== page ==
It would avoid having to perodically unscrew the lathe chuck, complete with work-piece, and turn it around to try the job on to the actual lathe mandrel.  The same rationale applies to machining a chuck back-plate.

Of course, if one trusted one's skill and measuring equipment, one would machine the job by dead reckoning.

I prefer the facsimile.  One of the Myford ML7/Super 7 accessories is/was such a mandrel nose facsimile on an MT2 taper shank.  I have two but I've never clocked either of them to check their accuracy.

Best regards,

Swarf, Mostly!

Edited By Swarf, Mostly! on 31/05/2021 20:22:43

Edited By Swarf, Mostly! on 31/05/2021 20:23:54

Michael Gilligan31/05/2021 20:26:00
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18704 forum posts
915 photos

I see from the ‘Item details’ that the ‘Brand’ is Boxford

... perhaps he just held it in the 3-jaw and attached Myford accessories devil

MichaelG.

old mart31/05/2021 20:33:12
3312 forum posts
203 photos

One thing has just occured to me regarding chucks screwed onto dividing heads, or rotary tables, is the danger of the chuck unscrewing if the cutting forces are in the wrong direction. This is certainly a factor with lathes if nothing is done to lock the chuck.

peak431/05/2021 21:51:42
avatar
1466 forum posts
159 photos
Posted by Michael Gilligan on 31/05/2021 20:26:00:

I see from the ‘Item details’ that the ‘Brand’ is Boxford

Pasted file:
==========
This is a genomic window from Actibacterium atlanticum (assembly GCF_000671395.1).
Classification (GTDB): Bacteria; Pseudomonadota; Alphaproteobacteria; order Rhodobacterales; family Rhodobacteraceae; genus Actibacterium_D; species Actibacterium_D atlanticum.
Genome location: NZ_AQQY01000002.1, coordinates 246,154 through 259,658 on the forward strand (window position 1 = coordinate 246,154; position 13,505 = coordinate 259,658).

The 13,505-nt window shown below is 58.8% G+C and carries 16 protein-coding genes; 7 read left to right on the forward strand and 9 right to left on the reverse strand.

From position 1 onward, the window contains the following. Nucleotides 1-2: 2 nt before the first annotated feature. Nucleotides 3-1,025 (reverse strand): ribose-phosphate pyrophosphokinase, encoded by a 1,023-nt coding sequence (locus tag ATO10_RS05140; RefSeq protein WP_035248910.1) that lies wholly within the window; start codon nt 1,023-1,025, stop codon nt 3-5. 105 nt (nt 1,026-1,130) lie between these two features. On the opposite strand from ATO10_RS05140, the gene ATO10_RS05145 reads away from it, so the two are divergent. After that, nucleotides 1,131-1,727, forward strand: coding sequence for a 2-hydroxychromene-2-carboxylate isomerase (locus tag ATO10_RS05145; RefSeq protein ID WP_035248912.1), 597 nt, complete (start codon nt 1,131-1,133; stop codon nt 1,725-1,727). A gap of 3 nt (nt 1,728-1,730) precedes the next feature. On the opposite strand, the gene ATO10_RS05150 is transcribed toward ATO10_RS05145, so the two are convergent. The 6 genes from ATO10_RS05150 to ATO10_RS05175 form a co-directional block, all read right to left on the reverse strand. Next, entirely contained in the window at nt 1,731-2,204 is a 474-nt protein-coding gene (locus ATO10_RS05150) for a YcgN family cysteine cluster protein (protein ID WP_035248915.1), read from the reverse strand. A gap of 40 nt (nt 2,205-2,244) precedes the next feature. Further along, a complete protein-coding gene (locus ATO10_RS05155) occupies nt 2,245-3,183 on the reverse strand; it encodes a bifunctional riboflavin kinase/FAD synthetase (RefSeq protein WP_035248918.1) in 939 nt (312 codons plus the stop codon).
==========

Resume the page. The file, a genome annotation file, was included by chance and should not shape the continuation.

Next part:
... perhaps he just held it in the 3-jaw and attached Myford accessories devil

MichaelG.

I have something similar, but smaller diameter, which is a direct fit into my 5C collet chuck on the Warco 1330, so I can use a Myford mount chuck on it.
This would fit a larger collet system, and allow the same facility.
Alternatively, if one is making a faceplate or backplate, it's often advised to make a dummy spindle, so you can check the fit of the workpiece.

Bill

Zan31/05/2021 22:07:02
280 forum posts
19 photos

Would be very useful when using my Myford captain thus allowing use of the cross slide for cutoff on my short bed S7

bernard towers31/05/2021 22:16:12
275 forum posts
82 photos

I’ve got one of those, always assumed it was Myford it’s accurately made and have used it on the mill in various ways

Mike Hurley01/06/2021 09:44:00
179 forum posts
69 photos

Use something similar on my rotatry table for holding a spare myford chuck. Just have to be careful on direction of feed / cut to avoid it unscrewing. The plain part is locked in situ with a couple of screws. Only use very occasionaly anyway.

larry phelan 101/06/2021 16:41:44
1077 forum posts
14 photos

Old Mart,

The chucks for the Craftsman lathes are screwed on and held there by means of two simple clamps.

Simple idea, and I never had one come loose no matter what direction the lathe ran.

Mark Kilgore06/06/2021 17:21:52
9 forum posts

That spindle blank was originally designed for holding a chuck, with workpiece, in a bench vise for filing or whatever. It was so described in early Myford catalogs.